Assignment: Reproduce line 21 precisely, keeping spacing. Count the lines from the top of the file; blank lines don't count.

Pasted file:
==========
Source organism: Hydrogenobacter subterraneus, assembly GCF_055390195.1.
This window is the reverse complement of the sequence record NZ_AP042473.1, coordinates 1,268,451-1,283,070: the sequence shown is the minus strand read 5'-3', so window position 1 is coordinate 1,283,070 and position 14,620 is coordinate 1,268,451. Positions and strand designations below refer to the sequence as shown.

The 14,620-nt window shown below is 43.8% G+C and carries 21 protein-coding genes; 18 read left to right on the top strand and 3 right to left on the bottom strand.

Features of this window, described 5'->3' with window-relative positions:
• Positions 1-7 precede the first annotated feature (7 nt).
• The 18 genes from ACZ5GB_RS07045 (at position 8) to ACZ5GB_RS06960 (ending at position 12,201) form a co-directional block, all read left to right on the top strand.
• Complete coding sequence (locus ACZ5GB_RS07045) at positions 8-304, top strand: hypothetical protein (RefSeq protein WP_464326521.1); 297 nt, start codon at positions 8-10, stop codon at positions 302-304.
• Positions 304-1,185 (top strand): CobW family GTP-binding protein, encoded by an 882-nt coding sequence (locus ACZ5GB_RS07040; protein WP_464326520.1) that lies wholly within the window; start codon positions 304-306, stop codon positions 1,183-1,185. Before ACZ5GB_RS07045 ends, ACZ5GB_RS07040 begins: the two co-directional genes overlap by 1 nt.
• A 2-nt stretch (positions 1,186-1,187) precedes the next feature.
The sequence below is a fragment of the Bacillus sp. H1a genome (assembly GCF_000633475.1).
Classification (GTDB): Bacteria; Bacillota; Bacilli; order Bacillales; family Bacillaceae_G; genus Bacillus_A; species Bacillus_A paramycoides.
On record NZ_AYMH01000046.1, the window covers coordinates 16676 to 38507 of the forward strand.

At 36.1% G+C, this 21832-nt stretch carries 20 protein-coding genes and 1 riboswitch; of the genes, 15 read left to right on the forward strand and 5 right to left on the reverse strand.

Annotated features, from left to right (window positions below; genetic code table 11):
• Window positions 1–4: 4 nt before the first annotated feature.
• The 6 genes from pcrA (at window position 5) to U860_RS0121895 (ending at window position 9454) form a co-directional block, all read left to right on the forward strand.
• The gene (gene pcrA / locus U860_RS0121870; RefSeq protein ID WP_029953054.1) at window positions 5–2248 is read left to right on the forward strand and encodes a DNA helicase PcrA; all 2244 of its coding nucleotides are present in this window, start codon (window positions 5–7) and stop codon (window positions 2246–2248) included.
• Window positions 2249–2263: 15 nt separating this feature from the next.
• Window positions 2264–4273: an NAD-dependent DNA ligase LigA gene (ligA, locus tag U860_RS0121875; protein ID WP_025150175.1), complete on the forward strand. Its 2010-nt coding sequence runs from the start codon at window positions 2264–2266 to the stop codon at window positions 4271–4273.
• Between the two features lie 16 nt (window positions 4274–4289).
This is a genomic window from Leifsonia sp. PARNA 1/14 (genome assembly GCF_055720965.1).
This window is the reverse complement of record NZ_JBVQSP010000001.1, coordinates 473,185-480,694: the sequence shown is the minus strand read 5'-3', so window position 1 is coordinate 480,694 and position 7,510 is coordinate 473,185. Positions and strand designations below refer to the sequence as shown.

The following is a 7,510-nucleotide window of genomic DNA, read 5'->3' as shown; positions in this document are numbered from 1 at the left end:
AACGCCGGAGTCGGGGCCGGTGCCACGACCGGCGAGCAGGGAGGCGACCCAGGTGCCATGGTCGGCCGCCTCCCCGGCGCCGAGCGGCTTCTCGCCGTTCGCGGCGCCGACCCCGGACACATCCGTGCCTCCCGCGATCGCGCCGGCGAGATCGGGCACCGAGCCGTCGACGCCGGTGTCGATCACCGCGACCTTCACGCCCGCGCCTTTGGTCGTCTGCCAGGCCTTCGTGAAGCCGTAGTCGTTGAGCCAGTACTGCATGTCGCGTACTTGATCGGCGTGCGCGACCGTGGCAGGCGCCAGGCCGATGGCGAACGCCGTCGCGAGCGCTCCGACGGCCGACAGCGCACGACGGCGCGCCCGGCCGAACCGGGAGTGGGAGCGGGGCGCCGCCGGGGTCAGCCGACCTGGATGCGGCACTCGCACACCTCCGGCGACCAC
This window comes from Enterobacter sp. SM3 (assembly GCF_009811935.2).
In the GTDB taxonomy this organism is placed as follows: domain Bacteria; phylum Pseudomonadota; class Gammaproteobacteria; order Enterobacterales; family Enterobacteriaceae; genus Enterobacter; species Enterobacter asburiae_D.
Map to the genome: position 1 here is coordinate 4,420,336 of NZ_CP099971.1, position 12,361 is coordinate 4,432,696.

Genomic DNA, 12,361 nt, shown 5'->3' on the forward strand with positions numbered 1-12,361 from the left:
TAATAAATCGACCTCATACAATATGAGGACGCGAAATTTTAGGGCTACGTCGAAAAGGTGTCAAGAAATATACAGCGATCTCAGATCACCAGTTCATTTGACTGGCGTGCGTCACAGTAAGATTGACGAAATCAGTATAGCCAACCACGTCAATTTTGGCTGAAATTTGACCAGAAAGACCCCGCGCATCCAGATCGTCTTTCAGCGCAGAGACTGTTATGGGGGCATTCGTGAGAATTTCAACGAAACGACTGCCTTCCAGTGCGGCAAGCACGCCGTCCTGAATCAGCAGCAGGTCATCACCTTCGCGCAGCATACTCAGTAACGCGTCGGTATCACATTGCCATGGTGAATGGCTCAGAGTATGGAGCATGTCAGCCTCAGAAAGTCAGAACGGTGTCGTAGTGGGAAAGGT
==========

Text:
This is a genomic window from Leifsonia sp. PARNA 1/14 (genome assembly GCF_055720965.1).